A medieval reenactment troupe find it increasingly difficult to keep their family-like group together, with pressure from local law enforcement, interest from entertainment agents and a growing sense of delusion from their leader.
A travelling troupe of jousters and performers are slowly cracking under the pressure of hick cops, financial troubles and their failure to live up to their own ideals. The group's leader, King Billy, is increasingly unable to maintain his warrior's rule while the Black Knight is being tempted away to LA and stardom, as they all have to ask why they were here in the first place. Written by
David Carroll <firstname.lastname@example.org>
This movie pretty much rocks. The only problem with it is the extras. They remind me of the Toxic Avenger movie - very low class - but the main characters are awesome. Ed Harris totally has the Right Stuff and the mystical qualities of this movie are indescribable. Much like life itself, it strives for the moon and ends up with romantic nonsense and utter disarray. It is perfect.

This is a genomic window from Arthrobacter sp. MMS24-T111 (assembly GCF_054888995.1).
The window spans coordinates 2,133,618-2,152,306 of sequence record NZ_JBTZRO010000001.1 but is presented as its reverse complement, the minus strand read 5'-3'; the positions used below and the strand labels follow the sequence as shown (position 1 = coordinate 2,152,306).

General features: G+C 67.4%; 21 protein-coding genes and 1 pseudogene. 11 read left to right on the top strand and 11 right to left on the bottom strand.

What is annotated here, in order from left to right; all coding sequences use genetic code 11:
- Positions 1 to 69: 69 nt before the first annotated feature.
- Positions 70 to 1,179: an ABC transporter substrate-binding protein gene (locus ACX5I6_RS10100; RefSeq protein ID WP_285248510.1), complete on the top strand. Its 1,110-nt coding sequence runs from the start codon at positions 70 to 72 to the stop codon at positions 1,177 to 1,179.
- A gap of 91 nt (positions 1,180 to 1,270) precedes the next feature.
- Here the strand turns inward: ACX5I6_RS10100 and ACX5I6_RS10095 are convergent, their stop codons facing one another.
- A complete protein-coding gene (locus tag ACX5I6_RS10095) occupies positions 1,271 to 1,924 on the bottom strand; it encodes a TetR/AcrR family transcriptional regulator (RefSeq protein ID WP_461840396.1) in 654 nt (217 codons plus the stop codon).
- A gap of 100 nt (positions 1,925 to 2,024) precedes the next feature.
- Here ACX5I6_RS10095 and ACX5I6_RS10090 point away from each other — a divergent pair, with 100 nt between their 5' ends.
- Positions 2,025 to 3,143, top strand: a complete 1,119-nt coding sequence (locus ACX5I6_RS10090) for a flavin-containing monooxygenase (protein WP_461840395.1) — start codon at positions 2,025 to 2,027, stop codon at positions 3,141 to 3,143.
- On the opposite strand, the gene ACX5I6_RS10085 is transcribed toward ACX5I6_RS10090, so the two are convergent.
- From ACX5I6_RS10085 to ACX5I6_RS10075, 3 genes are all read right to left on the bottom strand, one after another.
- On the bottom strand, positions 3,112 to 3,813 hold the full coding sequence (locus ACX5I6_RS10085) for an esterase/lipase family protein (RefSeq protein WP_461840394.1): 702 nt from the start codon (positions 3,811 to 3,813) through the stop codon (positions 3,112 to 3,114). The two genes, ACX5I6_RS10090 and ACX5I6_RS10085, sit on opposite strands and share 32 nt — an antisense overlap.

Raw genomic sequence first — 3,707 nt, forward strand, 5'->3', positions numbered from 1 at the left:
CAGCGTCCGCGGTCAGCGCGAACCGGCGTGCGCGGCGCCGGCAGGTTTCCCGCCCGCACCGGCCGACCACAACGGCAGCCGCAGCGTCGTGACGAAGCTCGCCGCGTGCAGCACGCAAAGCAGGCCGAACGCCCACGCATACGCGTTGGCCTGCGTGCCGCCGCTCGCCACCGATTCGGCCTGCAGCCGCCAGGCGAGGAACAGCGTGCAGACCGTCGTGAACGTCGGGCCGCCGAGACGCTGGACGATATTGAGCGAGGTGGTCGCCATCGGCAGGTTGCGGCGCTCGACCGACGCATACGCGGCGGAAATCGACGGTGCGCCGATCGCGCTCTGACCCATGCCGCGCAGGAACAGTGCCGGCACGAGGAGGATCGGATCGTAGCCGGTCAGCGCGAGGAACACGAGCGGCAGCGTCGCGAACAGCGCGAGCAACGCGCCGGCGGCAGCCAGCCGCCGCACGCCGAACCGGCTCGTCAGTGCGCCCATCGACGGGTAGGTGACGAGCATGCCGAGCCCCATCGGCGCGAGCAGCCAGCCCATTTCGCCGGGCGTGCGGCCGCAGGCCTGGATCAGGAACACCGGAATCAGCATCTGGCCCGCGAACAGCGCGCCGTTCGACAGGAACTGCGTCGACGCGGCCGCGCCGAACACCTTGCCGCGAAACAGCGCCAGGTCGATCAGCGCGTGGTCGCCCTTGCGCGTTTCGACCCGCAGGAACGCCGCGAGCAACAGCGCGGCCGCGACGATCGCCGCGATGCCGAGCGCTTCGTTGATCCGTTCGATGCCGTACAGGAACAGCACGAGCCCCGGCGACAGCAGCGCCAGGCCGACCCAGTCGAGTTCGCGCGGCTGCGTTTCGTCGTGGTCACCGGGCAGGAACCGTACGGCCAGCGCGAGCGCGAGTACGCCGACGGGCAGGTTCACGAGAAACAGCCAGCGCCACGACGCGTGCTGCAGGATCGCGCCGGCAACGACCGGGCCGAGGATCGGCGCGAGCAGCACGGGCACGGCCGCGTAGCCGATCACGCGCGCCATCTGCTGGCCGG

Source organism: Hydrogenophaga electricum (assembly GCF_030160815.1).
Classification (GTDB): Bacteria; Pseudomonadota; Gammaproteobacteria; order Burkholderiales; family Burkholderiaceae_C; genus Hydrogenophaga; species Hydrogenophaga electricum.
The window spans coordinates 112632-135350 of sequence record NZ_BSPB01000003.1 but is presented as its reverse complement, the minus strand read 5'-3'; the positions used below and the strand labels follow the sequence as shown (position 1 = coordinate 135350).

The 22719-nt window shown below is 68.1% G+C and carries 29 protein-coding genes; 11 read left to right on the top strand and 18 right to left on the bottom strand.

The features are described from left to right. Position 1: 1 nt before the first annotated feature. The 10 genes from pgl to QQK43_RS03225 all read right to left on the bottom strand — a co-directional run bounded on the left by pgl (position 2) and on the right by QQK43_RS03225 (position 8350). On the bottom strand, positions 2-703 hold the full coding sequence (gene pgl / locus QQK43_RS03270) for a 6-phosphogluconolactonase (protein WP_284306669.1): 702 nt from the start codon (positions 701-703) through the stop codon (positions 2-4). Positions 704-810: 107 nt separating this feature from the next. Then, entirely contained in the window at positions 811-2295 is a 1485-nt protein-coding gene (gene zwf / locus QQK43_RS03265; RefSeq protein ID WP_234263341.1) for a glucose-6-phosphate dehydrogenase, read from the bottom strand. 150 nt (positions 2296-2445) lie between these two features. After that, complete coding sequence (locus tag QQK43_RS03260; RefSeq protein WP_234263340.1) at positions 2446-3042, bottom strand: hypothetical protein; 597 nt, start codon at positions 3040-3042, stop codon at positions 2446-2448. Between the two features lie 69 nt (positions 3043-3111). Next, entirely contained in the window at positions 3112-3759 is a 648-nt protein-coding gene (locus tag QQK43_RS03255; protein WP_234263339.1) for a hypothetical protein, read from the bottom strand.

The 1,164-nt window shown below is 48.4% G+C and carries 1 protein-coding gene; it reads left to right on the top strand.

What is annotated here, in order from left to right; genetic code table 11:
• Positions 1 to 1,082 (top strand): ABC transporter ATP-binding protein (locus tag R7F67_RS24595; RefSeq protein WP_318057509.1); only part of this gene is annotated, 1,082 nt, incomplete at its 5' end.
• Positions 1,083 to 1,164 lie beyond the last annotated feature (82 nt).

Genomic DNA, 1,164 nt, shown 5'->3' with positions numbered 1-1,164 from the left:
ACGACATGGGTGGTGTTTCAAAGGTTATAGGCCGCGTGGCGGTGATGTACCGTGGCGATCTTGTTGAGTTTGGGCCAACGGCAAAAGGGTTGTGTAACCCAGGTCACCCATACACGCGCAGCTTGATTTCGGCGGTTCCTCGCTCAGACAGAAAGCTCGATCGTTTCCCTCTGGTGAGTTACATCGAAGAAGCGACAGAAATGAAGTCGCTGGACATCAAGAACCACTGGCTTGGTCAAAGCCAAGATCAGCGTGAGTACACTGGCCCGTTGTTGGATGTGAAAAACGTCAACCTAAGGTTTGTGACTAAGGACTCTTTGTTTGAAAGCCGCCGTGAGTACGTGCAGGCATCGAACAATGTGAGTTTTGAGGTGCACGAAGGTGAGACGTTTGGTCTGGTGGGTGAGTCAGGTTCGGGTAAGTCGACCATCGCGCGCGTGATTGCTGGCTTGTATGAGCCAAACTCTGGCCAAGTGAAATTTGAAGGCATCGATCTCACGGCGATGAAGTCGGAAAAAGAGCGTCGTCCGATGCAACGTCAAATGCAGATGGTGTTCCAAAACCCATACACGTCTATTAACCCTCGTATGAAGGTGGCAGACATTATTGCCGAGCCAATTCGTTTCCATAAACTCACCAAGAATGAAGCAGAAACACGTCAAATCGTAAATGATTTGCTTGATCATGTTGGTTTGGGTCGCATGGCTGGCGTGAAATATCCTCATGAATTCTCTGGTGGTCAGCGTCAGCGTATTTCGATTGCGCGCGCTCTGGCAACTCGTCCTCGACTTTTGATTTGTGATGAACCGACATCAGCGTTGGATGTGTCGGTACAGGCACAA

It is a movie about a group of renaissance festival-type motorcycle jousters who confront the possibility of commercial success - at the expense of the altruistic round-table idealism that the group was founded on. The King Arthur of the group (Ed Harris) attempts to maintain his Puritanical hold on the group. His arch-rival (Sir Gallahad?) is the major antagonist and is a poster-child for commercialism. The end result is a cataclysm of Puritinism versus Commercialism that results in the most nihilistic nirvana that the human mind can imagine. For a romantic, it is pure gold - if you can get past the gimmicks.
I actually saw this movie on cable as a boy, and I loved it. Then I bought it on DVD as a grown up and still loved it, but I also noticed the low production-quality blemishes. The director's narrative kind of makes up for it though, because you get to understand how this movie got its magical aura.
10 of 14 people found this review helpful.
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